Research results presented at McNair Fall Symposium
Students of differing majors gathered in the Charles V. Park Library auditorium Friday to discuss their ongoing research at the annual McNair Research Fall Symposium.
The presenters were members of the McNair Scholar Program. The program was founded in 1989 to honor Ronald McNair, a laser physicist and astronaut who died in the 1986 Challenger space shuttle crash.
The program prepares its candidates for Ph.D. studies through research projects, among other activities. The scholars team up with a faculty member, who aids them in their research projects.
The requirements for being part of the program involve being a first-generation college student and being considered low-income by federal guidelines. The program is funded by the Department of Education.
The auditorium filled up with more than 50 people, said program assistant Kim Whitney.
The conference opened with Program Director Lynn Curry giving an overview of the program and introducing the first presenter.
The symposium had the scholars go up on stage and present what they are researching. They also covered the methods used to gather information, the results of their experiments, where they plan to go next and their works cited. After their presentations, they answered audience questions.
Topics presented included how the media framed the Flint water crisis, the benefits of advocating midwifery in racially disproportionate communities and a genetic component related to the cause of autism.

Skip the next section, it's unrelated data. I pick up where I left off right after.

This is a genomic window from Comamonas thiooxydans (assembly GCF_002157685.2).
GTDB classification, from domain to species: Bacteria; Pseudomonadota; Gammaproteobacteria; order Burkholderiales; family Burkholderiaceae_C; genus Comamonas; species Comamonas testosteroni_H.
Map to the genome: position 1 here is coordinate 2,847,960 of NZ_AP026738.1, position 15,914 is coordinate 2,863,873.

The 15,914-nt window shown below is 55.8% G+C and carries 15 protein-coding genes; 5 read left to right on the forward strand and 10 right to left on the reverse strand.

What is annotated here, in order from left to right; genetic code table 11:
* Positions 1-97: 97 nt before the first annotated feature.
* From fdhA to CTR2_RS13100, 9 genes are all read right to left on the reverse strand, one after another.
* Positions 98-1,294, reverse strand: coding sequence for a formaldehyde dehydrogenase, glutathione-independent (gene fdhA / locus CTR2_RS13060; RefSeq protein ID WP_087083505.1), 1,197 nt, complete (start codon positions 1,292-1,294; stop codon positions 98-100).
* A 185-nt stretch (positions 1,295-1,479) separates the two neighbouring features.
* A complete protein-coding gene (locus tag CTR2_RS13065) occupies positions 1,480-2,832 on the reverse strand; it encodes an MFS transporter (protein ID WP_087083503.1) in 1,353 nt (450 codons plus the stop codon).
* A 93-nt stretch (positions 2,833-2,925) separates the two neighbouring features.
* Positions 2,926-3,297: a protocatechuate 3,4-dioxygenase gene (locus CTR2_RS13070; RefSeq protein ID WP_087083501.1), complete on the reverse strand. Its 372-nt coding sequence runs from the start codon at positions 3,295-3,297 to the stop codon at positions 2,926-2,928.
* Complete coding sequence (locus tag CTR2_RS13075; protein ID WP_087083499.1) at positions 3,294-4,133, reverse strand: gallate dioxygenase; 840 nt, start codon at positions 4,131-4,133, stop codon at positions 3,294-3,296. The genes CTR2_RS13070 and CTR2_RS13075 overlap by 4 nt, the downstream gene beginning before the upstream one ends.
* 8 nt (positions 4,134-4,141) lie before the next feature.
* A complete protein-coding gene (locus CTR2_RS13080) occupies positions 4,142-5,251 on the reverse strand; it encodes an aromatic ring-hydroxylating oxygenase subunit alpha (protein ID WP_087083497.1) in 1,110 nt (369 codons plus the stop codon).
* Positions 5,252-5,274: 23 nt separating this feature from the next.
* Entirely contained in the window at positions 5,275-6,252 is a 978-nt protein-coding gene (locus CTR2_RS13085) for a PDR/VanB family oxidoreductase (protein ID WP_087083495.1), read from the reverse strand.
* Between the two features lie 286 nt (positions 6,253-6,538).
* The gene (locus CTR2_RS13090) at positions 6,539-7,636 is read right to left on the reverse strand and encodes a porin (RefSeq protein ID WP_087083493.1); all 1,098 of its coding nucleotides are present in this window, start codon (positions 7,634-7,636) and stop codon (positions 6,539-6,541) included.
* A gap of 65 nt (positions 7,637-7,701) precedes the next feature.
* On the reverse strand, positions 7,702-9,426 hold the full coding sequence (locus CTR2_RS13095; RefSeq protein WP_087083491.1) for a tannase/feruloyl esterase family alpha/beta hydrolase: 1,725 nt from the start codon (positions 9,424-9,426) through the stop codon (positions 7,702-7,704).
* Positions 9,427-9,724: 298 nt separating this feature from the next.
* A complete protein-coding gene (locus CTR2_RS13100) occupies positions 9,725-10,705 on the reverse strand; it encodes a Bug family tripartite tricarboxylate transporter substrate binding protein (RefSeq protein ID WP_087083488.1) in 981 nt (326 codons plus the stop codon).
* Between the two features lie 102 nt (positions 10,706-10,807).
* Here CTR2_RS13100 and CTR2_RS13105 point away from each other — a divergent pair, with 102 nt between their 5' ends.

Shelby Township senior Jacob Bahry choose autism as the topic of his research because of his interests, collaborating with Shasta Sabo from the biology department.
“It involved both neuroscience and genetics,” he said. “It’s a good mix.”
Grand Rapids junior Jessica Lahr said she had a great experience with her research. Her experiment involved having rats pull a lever several times for food, which released food with an increased number of pulls, until they met their breaking point. She worked with Mark Reilly from the psychology department for her experiment.
“I don’t know what I’ll find next, you never know with rats,” she said.
Whitney and Curry were happy with how the event turned out, and excited to see how far the scholars had progressed, Curry said. After all 13 students presented, Curry thanked all who came and the faculty for providing time and resources.
Curry does wonder about the program’s future, citing a 2018 federal budget draft from March suggested that the McNair Scholars program, among other college programs, would be cut from the federal budget.
“We do have funding for the next five years, but the Trump administration may be doing away with the program,” she said.